7. In a bag formed of front and rear walls interconnected with side and bottom walls to define a compartment, said bag further having a top and a bottom, said bag configured for conversion between a backpack mode in which the bag includes a pair of carrying straps, and a shoulder bag mode in which the bag includes a single carrying strap, the improvement comprising:
a carrying strap having a single first end connected to the top of the bag, said carrying strap including a zipper extending longitudinally along a substantial length of said strap beginning from a point adjacent said single first end to selectively define when the zipper is in an open position a divided carrying strap having a first carrying strap arm having a second end with a releasable connector attached thereto, and a second carrying strap arm having a second end with a releasable connector attached thereto, and when the zipper is in the closed position a substantially unitary single carrying strap having a pair of second ends, each with a releasable connector attached thereto;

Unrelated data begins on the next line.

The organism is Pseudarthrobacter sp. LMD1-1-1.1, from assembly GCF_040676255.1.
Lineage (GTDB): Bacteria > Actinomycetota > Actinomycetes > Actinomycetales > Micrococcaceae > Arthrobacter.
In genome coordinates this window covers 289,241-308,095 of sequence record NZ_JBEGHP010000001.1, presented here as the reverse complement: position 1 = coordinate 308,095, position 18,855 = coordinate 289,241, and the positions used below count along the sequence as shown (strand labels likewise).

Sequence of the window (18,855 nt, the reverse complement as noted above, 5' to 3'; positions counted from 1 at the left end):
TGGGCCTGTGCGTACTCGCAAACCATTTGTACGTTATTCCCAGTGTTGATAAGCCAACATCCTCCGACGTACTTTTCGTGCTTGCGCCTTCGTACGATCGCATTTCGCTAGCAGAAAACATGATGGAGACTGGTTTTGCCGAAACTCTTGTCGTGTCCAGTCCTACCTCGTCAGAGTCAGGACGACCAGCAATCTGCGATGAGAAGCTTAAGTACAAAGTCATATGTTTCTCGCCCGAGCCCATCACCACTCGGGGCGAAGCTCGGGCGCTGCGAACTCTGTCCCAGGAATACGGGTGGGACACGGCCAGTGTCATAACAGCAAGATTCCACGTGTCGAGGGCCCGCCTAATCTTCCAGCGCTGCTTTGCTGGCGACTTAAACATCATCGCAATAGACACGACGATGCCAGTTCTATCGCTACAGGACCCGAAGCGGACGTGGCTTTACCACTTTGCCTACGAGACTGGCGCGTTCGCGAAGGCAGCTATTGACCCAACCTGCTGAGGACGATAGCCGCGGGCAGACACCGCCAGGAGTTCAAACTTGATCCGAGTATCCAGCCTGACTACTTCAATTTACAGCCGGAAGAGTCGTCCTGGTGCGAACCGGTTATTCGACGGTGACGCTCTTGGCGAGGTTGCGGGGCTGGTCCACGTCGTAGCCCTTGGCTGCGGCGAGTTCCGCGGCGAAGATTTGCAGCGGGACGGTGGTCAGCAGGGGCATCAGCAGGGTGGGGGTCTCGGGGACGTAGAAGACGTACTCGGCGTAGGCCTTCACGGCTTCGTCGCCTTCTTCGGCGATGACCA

a pair of connecting rings, each attached in spaced apart relationship to the front wall of said bag, each connecting ring configured for cooperative engagement with one of said releasable connectors when the bag is in the backpack mode; and
a connecting ring attached to a side wall of said bag for cooperative engagement with both of said releasable connectors when the bag is in the shoulder bag mode.